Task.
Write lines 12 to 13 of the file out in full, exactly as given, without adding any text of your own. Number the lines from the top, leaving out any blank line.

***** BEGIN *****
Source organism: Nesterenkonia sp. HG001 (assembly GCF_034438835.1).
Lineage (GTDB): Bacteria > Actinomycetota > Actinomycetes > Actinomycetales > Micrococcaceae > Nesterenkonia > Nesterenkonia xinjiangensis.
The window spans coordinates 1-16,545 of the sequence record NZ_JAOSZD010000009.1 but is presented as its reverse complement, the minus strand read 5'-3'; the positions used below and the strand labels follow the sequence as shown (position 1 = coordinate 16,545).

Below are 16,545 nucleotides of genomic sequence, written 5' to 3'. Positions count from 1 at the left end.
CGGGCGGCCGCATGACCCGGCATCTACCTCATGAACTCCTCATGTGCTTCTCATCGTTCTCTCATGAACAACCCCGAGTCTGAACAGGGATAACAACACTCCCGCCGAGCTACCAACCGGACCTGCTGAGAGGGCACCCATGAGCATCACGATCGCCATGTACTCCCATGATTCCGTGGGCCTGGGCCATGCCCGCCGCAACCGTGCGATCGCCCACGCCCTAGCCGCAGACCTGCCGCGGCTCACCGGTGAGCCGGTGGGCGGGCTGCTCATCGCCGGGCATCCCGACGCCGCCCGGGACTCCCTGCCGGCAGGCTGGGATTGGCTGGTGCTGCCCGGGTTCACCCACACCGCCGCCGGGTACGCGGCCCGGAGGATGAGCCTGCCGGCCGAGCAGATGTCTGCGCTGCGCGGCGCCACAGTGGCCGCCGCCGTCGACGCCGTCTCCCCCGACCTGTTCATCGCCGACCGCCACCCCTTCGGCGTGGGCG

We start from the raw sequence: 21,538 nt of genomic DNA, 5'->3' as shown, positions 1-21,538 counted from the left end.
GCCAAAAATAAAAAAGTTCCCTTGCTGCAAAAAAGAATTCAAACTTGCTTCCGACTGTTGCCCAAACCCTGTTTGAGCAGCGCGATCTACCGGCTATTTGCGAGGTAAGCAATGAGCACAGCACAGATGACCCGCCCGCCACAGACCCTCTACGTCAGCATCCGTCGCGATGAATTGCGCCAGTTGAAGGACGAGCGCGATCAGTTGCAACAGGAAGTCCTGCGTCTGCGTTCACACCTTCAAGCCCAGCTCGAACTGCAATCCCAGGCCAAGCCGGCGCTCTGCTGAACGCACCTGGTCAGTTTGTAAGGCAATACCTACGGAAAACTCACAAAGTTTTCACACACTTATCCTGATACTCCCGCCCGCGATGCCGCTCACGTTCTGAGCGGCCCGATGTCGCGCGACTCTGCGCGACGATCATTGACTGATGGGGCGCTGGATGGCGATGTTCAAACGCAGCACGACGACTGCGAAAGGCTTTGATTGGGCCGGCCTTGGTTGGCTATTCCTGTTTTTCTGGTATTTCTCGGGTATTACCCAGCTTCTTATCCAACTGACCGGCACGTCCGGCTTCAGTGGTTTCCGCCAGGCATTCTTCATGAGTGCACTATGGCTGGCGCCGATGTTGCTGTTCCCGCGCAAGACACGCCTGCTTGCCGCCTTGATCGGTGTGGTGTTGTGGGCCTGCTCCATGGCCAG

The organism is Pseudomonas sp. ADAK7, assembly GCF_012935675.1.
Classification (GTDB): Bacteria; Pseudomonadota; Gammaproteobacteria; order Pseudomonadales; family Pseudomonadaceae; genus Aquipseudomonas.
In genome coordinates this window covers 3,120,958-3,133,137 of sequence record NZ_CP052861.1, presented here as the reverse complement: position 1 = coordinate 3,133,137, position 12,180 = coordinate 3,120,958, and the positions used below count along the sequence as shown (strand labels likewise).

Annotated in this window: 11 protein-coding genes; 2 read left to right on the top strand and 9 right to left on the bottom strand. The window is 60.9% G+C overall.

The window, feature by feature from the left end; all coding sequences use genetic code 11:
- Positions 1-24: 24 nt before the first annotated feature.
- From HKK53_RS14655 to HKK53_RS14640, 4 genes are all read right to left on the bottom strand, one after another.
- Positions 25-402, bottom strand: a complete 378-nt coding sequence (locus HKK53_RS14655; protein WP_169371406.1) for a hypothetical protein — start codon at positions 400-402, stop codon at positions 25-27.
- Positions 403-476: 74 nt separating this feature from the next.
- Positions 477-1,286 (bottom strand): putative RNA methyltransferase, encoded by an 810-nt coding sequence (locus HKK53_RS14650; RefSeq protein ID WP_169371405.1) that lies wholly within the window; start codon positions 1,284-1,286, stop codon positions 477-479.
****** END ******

The window, feature by feature from the left end; all coding sequences use genetic code 11:
- Positions 1-24: 24 nt before the first annotated feature.